Shocking near misses caught on camera
CAMERAS spying on several Brisbane CBD intersections have captured pedestrians running in front of oncoming cars and blatantly crossing the road illegally.
One shot shows a person holding the hand of a child as they run across the intersection of Adelaide and Edward St, trying to outpace oncoming vehicles as the traffic lights turn green.
Another shows two pedestrians running in front of turning cars at an intersection near the Queen St Mall.
The cameras were used by Brisbane City Council at three CBD intersections over a seven-day period as part of their city-wide pedestrian safety review, with the council set to hand down their final report on Tuesday.
Analysis of the footage revealed there were about 93 near misses with pedestrians and vehicles every day across the three intersections, with many making a last-minute dash as cars filtered around them.
It was also revealed that the intersection of Albert and Elizabeth Streets was a distracted pedestrian hotspot.
About 63 pedestrians every day crossed the road at this intersection on the solid red signal while distracted, typically focused on a mobile phone.
The same intersection also had the highest number of people illegally crossing the road on a solid red signal, with about 4500 people every day.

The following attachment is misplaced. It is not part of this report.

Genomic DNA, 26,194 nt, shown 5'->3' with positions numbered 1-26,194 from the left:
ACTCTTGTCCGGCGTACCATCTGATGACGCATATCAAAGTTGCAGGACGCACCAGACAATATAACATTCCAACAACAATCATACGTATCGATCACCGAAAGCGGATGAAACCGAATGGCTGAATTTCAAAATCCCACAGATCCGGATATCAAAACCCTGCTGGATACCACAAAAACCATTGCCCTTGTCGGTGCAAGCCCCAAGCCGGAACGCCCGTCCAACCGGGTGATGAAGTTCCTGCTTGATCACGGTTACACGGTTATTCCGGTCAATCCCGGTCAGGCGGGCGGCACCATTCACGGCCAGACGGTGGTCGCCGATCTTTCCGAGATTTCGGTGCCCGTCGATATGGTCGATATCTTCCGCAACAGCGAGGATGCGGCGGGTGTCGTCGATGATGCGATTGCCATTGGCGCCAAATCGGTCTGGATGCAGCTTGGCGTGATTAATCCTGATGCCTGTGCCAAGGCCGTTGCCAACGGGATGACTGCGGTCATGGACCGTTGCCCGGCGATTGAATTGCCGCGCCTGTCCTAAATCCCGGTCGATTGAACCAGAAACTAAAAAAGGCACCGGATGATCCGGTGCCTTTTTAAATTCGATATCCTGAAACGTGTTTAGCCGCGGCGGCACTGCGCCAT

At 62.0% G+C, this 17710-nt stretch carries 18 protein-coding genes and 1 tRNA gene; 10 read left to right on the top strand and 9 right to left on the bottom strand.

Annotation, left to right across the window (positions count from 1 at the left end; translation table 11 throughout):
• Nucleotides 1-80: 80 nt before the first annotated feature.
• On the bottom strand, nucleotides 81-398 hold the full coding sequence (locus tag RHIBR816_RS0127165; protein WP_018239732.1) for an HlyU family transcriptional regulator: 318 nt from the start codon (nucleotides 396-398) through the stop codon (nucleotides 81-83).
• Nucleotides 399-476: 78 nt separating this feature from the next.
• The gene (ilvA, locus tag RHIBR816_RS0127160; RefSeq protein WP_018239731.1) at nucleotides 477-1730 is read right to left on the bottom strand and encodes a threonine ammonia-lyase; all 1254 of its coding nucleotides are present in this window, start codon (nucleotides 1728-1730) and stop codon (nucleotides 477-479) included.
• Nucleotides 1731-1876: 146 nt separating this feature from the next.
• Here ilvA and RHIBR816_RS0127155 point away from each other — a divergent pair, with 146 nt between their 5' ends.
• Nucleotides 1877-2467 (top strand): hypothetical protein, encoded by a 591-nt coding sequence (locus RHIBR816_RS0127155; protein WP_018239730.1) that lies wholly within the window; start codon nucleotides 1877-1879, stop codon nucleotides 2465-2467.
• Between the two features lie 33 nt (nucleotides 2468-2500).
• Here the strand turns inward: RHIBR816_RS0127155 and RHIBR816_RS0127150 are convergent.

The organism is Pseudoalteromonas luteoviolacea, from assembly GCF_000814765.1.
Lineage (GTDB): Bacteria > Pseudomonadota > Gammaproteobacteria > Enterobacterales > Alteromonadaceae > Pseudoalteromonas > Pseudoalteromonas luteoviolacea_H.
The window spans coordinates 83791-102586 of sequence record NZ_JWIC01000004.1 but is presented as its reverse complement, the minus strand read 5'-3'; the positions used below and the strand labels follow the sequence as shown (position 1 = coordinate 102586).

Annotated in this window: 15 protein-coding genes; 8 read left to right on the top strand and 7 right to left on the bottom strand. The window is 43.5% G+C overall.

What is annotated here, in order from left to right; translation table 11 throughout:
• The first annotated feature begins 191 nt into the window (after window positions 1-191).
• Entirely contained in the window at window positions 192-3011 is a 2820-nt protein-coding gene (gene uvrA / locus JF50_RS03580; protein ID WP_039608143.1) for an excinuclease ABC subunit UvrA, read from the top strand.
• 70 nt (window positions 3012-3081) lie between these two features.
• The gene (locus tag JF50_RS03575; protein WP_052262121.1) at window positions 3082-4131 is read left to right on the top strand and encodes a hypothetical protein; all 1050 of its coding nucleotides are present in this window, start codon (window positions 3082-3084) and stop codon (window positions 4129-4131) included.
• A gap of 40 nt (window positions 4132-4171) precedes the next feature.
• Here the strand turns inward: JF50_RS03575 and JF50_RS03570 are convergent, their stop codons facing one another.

Lord Mayor Graham Quirk stressed that pedestrians had to put their own safety first.
"Electronic devices are a great convenience, but in the right place and right time," he said.
"So it's just a simple message of being aware of your surrounds."
Between 65 and 86 per cent of pedestrians crossed the road legally on the green signal at the three intersections.
The worst intersection for illegal crossings was Adelaide and Edward St, where 35 per cent of pedestrians who started to cross the road illegally on the flashing red signal.
Seven people have already been killed crossing Brisbane roads this year alone.
The council has claimed that the average pedestrian crash has a societal cost of $391,000, with the 215 pedestrian crashes recorded in 2017 estimated to have cost just shy of $85 million.